Interview series with T, part 3 of 7: Anti-Matter Poetry (2010)
T live?! After 21 years of renowned studio nerdism, t was persuaded to go live in the context of Eclipsed's anniversary festival to which he was elected as the All-star band frontman. The Night Of The Prog festival then booked him, and the rest is history.
To prepare us for his first ever tour (and, according to t himself, maybe also his last, for a long time), Thomas Thielen, the one man behind all this music, looks back with DPRP on his eight albums so far, spanning 21 years of a career that made him "one of the most important musicians of the decade" (Eclipsed Magazine).
On November 9th 2019, Thomas Thielen (t) will play Alphen's Parkvilla with a full band. DPRP is delighted to be sponsoring this show, and to give you a short reminder of his career, we have invited Thomas to provide his memories of each album.
In this mini-series, compiled by Andy Read, t takes a rear-view-mirror approach to his back catalogue. Today, Thomas talks about the making of:
Anti-Matter Poetry (2010)
T's third studio album was his best selling at that time and got him coverage in Musikexpress and Rolling Stone. It was, however, overshadowed by legal problems.
When I started work on this album, I had found the self-confidence to do it all alone. The sound of Naive and Voices had been my ideas and my directions, making me the producer, but the incredible Andy Horn remixed my tracks, avoiding my mistakes in craft, yet aiming for the same results that my mixes had (or wanted to have), yet not quite reached.
As much as I still love Andy's sound, it was time to take the plunge and set into practice what I felt I had learned. This would, in years to come, be of great help, as I learned to exploit sound and production ideas to express the musical and lyrical ideas I had in my head. The idea of shaping an album as a whole, including the spaces it took place in, the artwork, the behaviour of delays and reverb; all this became possible because I took the engineer's seat as well.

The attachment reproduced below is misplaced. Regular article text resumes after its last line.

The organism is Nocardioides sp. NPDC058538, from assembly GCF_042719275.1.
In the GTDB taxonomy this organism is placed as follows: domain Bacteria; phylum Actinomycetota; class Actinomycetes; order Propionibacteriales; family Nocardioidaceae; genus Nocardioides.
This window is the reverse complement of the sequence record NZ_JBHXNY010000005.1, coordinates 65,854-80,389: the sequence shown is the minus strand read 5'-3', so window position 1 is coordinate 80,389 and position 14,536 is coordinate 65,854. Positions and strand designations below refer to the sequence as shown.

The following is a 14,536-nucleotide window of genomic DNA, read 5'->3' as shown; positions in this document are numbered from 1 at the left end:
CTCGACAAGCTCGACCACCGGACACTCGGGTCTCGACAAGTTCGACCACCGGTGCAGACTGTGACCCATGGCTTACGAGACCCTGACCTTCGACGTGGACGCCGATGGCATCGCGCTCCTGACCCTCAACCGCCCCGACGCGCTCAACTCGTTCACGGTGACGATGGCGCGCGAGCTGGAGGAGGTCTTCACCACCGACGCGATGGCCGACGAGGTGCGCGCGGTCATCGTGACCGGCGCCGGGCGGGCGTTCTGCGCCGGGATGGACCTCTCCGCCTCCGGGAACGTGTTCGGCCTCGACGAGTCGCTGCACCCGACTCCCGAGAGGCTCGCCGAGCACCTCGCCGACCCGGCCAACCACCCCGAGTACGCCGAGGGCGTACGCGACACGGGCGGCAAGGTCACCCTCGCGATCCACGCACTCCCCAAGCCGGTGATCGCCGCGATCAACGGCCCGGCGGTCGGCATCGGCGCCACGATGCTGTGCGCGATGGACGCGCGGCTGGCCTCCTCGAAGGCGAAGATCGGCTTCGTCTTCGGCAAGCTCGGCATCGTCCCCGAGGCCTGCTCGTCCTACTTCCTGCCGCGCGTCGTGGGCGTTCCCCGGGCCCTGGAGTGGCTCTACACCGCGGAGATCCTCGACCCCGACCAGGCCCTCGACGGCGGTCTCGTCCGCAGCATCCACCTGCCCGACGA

You can clearly hear in AMP's sound that I was just beginning. But it has a certain uniqueness to its sound that I'd like to claim as my trademark sound. Yet, mixing is also about craft, not just about art, and I had loads to learn there. Still have, by the way.
Anyway, the public loved the album. We sold 4,000 copies in one year, as far as I know. I had switched to the now defunct American label Prog Rock Records (PRR) run by Shawn Gordon, having been released by Galileo because Voices was not liked a lot there. The artsy character that t was heading for was not their cup of tea, and we parted in friendship; something I cannot say about Shawn and I, unfortunately.
Shawn had told me about figures, and the album really was available all over the place. But I never saw any money, and there is almost no way, as a European, to sue American citizens, I was told. Even today, whenever you buy a copy of the album, the money goes to whoever, but zero percent reaches ME. If the numbers are correct, we're talking about a decent five figure loss on my side. A lot for progressive rock, folks. A lot.
Anti-Matter Poetry sold out, actually. I heard rumours that PRR (Shawn's label) actually had the album reprinted again, but I cannot confirm how many copies there have been in the end. The truth is, I myself don't have a single physical copy left! Not even for my own archive. A sad state.
The album itself was my first go at a real concept work. I Saved The World became a crowd pleaser and reached several heavy rotations in radio stations. I still love the boldness I found in my youthful naivety that marks especially the beginning and the ending. I learned such an awful lot about sound design on that album, and many of the tricks I still employ today were developed back then.
We'll be doing a few songs on tour now and then. I Saved The World seems to be the obvious choice, but there are quite a few other moments worth revisiting. Have a listen.